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X-Men: The Last Stand (2006)

A cure has just been created–a cure that will solve the issue of and for mutants. For those with the mutant gene who choose to take the cure, they will instantly become like everyone else–simple humans. Of course there is backlash among the mutants around the world, and X-Men: The Last Stand is the story of this divisive cure. With individuals like Rouge (Anna Paquin) and Angel (Ben Foster) struggling to come to terms with what the cure means for them, the world is in a tizzy. While everything seems to unravel around the world the X-Men have their hands tied with a different, more powerful Jean Grey (Famke Janssen).

The first two installments in the X-Men franchise were tolerable as a result of nostalgia and almost nothing more–as nearly every aspect of those films was frustrating. Sadly I’m here to tell you that X-Men: The Last Stand isn’t much better in terms of narrative. There are certainly aspects of this film that I found more intriguing than its predecessors, but the first half, almost in its entirety, fails to entertain like I remembered. The story drags on, and I fail to see any real substance present in the narrative through the first forty-five minutes, and things become dull, redundant, and unappealing.

Consistency is key when creating a cinematic universe, and while the continuity of the franchise as a whole is quite poor, the cast remains consistent throughout this original trilogy. With actors like Patrick Stewart (Charles Xavier), Ian McKellen (Eric Lensherr), and Hugh Jackman (Logan) running the show, beautiful acting was expected, and the wonderfully talented cast delivers. Their acting is by far the most appealing aspect of X-Men: The Last Stand, because, for the first time in the original trilogy there was a genuine appeal to emotion. The majority of the film struggles, like its predecessors, to appeal to the emotions of its viewers, but there is one scene in particular (that I can’t go into detail about without providing major spoilers) that reaches viewers in this capacity as well as anywhere else in all of the X-Men universe. Writers Simon Kinberg and Zak Penn finally pen (*wink wink*) something worth writing home about in terms of the emotional appeal–and in this aforementioned moment their abilities (and their film) become slightly more valid.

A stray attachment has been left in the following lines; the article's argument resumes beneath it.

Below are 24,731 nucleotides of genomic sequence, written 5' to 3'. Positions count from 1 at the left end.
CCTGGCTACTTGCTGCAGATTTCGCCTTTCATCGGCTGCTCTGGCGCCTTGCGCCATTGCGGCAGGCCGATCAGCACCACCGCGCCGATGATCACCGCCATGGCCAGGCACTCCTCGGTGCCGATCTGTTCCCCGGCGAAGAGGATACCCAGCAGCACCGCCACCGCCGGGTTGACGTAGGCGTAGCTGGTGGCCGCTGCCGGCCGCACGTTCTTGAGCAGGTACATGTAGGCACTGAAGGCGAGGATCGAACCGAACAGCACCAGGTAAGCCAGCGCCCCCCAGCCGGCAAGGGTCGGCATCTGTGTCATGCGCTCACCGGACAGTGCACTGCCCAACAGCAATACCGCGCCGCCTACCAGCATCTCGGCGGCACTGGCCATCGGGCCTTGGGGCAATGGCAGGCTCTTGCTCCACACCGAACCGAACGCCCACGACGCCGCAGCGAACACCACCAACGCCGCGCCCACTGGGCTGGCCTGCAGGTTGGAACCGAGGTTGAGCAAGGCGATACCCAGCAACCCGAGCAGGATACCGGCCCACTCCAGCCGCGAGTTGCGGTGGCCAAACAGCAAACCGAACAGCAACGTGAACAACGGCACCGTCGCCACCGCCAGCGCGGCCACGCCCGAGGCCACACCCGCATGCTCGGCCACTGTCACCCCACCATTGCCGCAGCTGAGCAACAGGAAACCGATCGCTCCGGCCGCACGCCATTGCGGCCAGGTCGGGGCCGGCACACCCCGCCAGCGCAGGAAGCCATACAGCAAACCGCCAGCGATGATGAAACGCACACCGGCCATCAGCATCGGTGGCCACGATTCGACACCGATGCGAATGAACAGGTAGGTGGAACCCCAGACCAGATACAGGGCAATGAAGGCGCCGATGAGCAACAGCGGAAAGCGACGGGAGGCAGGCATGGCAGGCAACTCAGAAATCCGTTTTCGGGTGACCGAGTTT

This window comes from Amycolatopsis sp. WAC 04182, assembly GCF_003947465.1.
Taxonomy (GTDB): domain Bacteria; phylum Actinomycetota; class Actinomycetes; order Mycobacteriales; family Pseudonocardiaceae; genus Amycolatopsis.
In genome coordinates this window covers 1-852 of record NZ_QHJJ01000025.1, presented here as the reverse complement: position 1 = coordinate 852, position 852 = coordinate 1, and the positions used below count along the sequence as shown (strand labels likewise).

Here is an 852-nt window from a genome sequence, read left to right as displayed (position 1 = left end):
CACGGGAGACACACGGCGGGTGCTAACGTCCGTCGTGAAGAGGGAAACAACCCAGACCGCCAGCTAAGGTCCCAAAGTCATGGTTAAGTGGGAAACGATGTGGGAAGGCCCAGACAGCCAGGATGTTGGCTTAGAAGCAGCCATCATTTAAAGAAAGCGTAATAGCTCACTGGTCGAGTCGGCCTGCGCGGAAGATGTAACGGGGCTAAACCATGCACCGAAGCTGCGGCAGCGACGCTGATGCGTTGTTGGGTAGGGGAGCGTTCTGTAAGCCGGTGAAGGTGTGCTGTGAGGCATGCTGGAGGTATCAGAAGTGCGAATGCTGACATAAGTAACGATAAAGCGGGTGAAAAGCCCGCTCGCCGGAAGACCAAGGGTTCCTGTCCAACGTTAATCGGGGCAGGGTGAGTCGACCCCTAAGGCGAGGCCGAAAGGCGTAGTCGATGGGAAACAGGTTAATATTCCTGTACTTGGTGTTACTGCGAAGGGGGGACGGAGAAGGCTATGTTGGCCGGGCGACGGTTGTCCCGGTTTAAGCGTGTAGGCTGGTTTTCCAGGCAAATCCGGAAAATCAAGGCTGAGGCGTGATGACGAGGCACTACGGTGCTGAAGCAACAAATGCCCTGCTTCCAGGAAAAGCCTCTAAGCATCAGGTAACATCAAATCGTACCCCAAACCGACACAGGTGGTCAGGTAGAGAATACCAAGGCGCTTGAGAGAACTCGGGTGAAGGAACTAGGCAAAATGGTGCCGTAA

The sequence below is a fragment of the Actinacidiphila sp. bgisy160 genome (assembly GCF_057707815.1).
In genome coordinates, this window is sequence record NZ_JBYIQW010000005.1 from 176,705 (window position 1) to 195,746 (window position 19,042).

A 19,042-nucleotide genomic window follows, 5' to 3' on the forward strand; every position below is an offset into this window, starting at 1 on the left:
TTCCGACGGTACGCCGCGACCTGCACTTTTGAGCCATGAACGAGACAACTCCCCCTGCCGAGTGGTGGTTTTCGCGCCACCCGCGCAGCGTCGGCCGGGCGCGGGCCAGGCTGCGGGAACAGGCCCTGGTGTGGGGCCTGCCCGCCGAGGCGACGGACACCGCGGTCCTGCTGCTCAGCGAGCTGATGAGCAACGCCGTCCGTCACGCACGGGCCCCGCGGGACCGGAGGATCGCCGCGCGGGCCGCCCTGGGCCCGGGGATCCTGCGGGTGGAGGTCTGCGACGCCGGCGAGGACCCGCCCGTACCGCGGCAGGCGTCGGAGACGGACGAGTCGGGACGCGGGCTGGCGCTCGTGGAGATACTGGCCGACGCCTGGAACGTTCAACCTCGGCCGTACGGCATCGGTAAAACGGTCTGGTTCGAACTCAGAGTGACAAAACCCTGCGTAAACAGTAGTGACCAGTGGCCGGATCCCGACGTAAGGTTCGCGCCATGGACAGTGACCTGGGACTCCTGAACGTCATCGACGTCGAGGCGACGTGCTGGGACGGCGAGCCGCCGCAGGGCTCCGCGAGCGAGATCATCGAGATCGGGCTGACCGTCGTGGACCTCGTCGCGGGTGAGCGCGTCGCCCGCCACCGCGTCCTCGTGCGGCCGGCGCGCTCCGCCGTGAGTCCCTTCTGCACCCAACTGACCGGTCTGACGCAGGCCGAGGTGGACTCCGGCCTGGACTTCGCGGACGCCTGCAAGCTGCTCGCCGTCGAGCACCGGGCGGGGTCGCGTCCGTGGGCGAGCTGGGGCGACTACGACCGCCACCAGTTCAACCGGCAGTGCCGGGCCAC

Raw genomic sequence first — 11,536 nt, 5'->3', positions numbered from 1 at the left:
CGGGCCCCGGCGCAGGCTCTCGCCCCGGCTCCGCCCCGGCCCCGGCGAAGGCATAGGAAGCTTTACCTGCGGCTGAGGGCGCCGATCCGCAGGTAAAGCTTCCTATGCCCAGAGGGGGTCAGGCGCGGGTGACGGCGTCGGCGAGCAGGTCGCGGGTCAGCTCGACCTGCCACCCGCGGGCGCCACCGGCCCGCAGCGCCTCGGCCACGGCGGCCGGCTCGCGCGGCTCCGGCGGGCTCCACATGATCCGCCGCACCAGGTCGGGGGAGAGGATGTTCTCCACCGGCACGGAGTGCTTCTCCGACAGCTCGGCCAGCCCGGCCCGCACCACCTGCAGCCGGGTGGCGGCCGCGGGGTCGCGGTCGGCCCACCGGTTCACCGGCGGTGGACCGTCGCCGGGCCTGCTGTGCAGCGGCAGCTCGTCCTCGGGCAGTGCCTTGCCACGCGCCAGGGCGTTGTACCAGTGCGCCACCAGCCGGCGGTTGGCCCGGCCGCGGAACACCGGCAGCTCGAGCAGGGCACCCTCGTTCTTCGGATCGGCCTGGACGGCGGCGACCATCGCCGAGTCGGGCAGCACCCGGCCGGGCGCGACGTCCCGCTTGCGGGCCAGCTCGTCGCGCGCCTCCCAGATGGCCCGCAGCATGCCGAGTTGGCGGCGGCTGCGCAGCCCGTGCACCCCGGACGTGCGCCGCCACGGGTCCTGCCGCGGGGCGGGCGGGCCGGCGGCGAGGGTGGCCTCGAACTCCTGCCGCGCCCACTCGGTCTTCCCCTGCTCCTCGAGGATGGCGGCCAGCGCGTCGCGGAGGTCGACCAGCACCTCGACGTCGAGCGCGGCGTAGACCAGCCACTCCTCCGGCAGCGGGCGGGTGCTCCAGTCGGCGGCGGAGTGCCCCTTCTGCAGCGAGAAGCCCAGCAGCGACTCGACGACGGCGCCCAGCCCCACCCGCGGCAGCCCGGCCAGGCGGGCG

Special effects are a must in any superhero-related venture, and X-Men: The Last Stand presents viewers with some of the best visuals of the entire franchise. With seamless transitions for the mutants as they showcase their powers, incredibly realistic explosions and gunfights, and an overall believable series of action sequences, X-Men: The Last Stand takes the franchise in a positive direction in this field.

X-Men: The Last Stand is certainly the best of the original trilogy, but it still ranks among the worst of the franchise. Its narrative is frumpy, and the film itself fails to develop at a pace worth warranting viewers’ attention. The film isn’t a failure by any means, and there are certainly aspects that appeal to the masses–but soft rebooting the franchise was the best move for these films, and X-Men: The Last Stand is a testament to the struggles of the franchise as a whole.

Directed by Brett Ratner.

Written by Simon Kinberg & Zak Penn.

Starring Hugh Jackman, Halle Berry, Ian McKellen, Patrick Stewart, Famke Janssen, Anna Paquin, Kelsey Grammer, James Marsden, Rebecca Romijn, Shawn Ashmore, Aaron Stanford, Vinnie Jones, Elliot Page (as Ellen Page), Daniel Cudmore, Ben Foster, Michael Murphy, Dania Ramirez, Shohreh Aghdashloo, etc.




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